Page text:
Graffiti vandals sent out to cover up their deeds

January 10, 1995|By Dana Hedgpeth | Dana Hedgpeth,Sun Staff Writer

Dan Randall painted over his crime yesterday.

Using a roller and a brush, he spread off-white paint over yards of graffiti -- including a 6-foot-high TASK he once had sprayed in black letters on Pizza Paradise's wall in the 600 block of Conkling St.

"It's strange and sad to have to paint over my own work," Mr. Randall, 22, said as he rolled a final coat of paint over his "tag," a code name recognized within the graffiti fraternity. "This type of cleanup really makes you think a little bit about what you're actually doing when you put up graffiti.

"You see what it does to the buildings and how rundown and unkempt it makes them look."

Mr. Randall is one of 10 graffiti writers arrested by city police between June and October as part of a program to clean up Baltimore. Prompted by the growing phenomenon of "tag-art," the city and the Downtown Partnership, a business group, are working with local judges to make sure vandals clean up their mess.

Once convicted, graffiti writers are ordered to perform at least 100 hours -- and sometimes more than 300 hours -- of cleanup work. Most are given from six to nine months in which to log the hours.

Mr. Randall, a security guard at the Baltimore Museum of Art and a painting student at the Maryland Institute, College of Art, was sentenced in October to 333 hours of cleanup. He has completed about 30 hours.

"The punishment is appropriate for the crime in this case -- clean up what you did," says District Judge Theodore Oshrine, who in October sentenced Mr. Randall and five other vandals to community service. "The individual avoids going to jail, learns a lesson and helps out the community, who's trying to keep the area clean."

Cleaning graffiti is costly in Baltimore.

The city's Off the Wall team -- 10 public works employees whose sole job is to remove graffiti -- has removed about 2 million square feet of paint since 1989. Meanwhile, about 30 workers for the Downtown Partnership help remove graffiti.

Since the police crackdown started, graffiti vandalism in the downtown area has dropped, says Edith Dotson, supervisor of the public works cleanup team.

"Usually if we clean up a building, you could almost guarantee that in two to three days or over a weekend, it would be marked up again with tags and junk," Ms. Dotson said. "Now the same guys who have been putting this junk up on the streets are working with us."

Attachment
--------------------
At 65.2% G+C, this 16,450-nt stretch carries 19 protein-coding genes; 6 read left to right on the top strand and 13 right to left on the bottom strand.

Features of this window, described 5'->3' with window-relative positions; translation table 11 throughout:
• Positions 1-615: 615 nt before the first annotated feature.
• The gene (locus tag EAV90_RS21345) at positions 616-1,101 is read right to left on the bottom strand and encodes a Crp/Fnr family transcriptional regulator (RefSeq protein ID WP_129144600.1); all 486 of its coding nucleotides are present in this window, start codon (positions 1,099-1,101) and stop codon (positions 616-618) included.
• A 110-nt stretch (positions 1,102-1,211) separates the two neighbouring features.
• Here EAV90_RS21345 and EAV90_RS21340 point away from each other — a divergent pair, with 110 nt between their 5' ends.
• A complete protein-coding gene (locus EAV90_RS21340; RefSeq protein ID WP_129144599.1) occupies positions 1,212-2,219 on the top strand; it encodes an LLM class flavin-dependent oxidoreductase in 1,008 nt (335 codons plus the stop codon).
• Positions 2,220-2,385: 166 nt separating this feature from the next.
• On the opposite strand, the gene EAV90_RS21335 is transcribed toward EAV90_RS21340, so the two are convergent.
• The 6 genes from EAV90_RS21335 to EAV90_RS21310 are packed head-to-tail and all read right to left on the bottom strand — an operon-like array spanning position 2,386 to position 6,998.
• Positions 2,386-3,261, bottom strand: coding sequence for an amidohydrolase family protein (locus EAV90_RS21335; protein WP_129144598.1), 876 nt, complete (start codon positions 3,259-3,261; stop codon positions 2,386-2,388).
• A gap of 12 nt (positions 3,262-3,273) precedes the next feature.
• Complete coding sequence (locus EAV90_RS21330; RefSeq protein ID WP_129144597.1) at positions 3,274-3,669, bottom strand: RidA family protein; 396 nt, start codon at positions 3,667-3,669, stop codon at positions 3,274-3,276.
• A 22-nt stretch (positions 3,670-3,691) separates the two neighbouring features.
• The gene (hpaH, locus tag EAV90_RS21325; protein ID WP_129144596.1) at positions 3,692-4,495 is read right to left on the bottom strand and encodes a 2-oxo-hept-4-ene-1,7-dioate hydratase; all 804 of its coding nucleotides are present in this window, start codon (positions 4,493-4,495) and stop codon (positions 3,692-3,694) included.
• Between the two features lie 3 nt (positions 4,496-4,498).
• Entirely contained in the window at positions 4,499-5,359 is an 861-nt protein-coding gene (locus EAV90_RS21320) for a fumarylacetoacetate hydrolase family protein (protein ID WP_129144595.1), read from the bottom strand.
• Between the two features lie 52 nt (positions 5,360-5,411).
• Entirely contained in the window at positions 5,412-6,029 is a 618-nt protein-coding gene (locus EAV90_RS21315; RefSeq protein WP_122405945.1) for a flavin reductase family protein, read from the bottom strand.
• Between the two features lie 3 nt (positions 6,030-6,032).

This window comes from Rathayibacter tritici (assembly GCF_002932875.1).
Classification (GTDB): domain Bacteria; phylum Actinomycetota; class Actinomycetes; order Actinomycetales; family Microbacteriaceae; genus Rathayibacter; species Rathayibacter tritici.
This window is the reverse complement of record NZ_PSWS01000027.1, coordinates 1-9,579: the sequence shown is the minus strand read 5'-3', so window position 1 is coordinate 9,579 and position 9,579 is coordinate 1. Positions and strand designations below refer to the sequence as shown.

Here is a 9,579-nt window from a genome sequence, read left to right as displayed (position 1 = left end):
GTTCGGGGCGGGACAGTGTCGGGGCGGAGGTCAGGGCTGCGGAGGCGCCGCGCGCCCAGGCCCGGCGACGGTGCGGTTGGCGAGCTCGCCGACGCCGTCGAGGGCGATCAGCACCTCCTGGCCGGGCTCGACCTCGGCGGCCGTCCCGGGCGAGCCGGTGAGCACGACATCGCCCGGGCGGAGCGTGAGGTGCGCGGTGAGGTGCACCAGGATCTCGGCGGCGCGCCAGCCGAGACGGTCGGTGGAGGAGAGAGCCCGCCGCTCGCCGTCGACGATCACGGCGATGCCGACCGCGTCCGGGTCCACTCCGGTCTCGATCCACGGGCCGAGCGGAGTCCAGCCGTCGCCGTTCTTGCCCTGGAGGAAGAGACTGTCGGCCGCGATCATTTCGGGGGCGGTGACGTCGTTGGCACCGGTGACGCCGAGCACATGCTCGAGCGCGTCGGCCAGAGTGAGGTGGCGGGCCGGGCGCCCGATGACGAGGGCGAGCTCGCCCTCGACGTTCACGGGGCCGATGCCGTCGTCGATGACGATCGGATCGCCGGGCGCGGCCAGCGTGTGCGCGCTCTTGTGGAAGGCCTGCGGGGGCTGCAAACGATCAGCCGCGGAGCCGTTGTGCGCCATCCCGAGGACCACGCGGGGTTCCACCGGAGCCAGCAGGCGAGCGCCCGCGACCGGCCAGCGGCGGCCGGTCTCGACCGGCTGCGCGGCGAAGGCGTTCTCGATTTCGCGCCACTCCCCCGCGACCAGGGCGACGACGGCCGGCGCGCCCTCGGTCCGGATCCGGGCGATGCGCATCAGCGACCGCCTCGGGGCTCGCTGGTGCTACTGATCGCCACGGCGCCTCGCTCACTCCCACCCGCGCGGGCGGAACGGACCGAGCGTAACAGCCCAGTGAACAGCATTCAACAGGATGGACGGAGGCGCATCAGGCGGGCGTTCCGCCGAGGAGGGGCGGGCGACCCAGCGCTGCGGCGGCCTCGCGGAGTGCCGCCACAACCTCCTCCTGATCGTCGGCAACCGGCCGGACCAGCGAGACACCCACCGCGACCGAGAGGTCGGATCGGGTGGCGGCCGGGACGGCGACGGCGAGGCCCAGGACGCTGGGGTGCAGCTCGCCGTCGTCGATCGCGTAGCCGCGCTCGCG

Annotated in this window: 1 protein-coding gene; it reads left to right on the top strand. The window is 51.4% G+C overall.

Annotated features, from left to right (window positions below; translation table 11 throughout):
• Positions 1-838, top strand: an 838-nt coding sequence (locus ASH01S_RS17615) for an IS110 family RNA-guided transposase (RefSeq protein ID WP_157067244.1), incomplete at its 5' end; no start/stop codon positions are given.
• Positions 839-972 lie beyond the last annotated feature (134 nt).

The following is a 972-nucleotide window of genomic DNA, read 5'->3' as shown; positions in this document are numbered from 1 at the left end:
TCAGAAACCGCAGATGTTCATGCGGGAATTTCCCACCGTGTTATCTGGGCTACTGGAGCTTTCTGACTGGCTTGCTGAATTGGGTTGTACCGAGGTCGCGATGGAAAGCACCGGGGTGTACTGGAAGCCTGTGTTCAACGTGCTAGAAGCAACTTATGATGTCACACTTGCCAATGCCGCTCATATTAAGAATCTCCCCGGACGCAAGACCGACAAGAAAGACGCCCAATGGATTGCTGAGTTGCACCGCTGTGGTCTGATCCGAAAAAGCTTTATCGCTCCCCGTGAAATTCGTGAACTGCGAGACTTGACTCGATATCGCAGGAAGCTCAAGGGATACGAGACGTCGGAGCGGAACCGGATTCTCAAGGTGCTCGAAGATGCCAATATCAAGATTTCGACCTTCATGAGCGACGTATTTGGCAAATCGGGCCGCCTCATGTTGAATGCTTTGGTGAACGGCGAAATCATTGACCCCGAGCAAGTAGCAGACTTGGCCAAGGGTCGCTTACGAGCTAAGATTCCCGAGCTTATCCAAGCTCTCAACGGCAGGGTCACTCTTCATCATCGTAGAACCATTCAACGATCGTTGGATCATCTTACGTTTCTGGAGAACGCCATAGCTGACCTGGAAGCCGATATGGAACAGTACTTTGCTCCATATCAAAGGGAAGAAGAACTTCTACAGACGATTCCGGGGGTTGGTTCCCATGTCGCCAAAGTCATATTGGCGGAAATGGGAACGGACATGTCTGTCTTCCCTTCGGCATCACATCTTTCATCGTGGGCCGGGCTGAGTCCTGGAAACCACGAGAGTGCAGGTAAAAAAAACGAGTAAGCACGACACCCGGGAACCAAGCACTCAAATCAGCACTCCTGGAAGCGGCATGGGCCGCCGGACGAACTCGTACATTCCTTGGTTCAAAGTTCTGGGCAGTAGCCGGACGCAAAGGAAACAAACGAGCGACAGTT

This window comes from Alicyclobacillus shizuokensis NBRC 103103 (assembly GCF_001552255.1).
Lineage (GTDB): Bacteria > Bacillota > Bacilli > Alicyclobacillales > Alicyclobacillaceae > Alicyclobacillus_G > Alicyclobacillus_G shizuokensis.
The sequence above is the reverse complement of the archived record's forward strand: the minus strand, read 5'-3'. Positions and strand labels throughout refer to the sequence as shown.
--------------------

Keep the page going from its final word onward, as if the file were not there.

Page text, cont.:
Along Falls Road, abandoned warehouses providing flat surfaces still remain ideal for graffiti. Other hot spots, according to vandals and police: the subway line, from Rogers Avenue to Old Court; Howard and Charles streets; and the 1200 block of Mount Royal Ave.

Such areas are popular for doing "throw-ups" -- an outline of a mural or a tag that isn't filled in with colors.

"Pieces" are usually 4-foot drawings that use a tag to make an abstract shape or design. The piece is then filled in with elaborate detail and bright colors such as red, orange or blue. "These guys may think they're artists, but what they're actually doing is defacing buildings and causing thousands of dollars' worth of damage," said Maj. Leonard Hamm, commander of the Central Police District. "When you have graffiti, crime is not far behind.

"Bad guys come in and see the graffiti on walls and the broken glass and then that criminal thinks no one cares about this place so, 'I can set up shop here and do as I please.' "

Many graffiti writers say painting is a form of artistic expression, not vandalism. Tagging buildings in heavily traveled areas, they say, earns graffiti writers respect among their fraternity.

"It inflates your ego when people you don't even know come up to you and say 'Good work on that piece,' " Mr. Randall said. "Graffiti is an addiction. It's like a drug . . . a bad drug. When you're out doing it, trying to tag the 'hot spots,' you have such an adrenalin rush in doing it."

Mr. Randall also was arrested for defacing buildings in 1988; he had to pay $600 in restitution and perform 40 hours sorting clothes at Goodwill in Dundalk. Now, with 303 hours of cleanup left on his recent conviction, he says he's done with graffiti.

"I figure I've been caught twice now, and I don't want to push it."

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